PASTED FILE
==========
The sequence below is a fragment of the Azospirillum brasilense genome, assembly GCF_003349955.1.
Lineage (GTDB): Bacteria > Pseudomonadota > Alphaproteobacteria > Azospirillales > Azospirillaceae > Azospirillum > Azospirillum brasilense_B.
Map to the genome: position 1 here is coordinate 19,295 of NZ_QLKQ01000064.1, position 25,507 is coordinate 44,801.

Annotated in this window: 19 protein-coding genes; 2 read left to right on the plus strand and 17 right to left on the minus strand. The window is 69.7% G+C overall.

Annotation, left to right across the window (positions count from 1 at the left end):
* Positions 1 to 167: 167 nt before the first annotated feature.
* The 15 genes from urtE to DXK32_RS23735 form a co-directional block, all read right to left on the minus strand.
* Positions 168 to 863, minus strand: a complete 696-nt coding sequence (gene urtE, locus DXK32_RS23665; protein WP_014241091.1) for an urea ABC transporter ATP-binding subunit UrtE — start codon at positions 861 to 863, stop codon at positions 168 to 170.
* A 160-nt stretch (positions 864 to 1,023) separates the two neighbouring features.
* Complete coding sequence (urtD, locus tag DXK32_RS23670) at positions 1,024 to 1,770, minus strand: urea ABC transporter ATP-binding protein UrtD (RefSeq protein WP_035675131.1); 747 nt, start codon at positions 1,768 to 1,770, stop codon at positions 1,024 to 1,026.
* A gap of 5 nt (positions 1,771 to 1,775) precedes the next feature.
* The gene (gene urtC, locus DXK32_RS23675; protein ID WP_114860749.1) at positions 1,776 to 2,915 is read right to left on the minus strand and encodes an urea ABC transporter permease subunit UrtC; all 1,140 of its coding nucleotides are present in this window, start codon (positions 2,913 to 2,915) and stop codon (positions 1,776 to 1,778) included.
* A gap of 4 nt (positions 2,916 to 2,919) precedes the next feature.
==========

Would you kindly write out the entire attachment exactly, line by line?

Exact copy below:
The sequence below is a fragment of the Azospirillum brasilense genome, assembly GCF_003349955.1.
Lineage (GTDB): Bacteria > Pseudomonadota > Alphaproteobacteria > Azospirillales > Azospirillaceae > Azospirillum > Azospirillum brasilense_B.
Map to the genome: position 1 here is coordinate 19,295 of NZ_QLKQ01000064.1, position 25,507 is coordinate 44,801.

Annotated in this window: 19 protein-coding genes; 2 read left to right on the plus strand and 17 right to left on the minus strand. The window is 69.7% G+C overall.

Annotation, left to right across the window (positions count from 1 at the left end):
* Positions 1 to 167: 167 nt before the first annotated feature.
* The 15 genes from urtE to DXK32_RS23735 form a co-directional block, all read right to left on the minus strand.
* Positions 168 to 863, minus strand: a complete 696-nt coding sequence (gene urtE, locus DXK32_RS23665; protein WP_014241091.1) for an urea ABC transporter ATP-binding subunit UrtE — start codon at positions 861 to 863, stop codon at positions 168 to 170.
* A 160-nt stretch (positions 864 to 1,023) separates the two neighbouring features.
* Complete coding sequence (urtD, locus tag DXK32_RS23670) at positions 1,024 to 1,770, minus strand: urea ABC transporter ATP-binding protein UrtD (RefSeq protein WP_035675131.1); 747 nt, start codon at positions 1,768 to 1,770, stop codon at positions 1,024 to 1,026.
* A gap of 5 nt (positions 1,771 to 1,775) precedes the next feature.
* The gene (gene urtC, locus DXK32_RS23675; protein ID WP_114860749.1) at positions 1,776 to 2,915 is read right to left on the minus strand and encodes an urea ABC transporter permease subunit UrtC; all 1,140 of its coding nucleotides are present in this window, start codon (positions 2,913 to 2,915) and stop codon (positions 1,776 to 1,778) included.
* A gap of 4 nt (positions 2,916 to 2,919) precedes the next feature.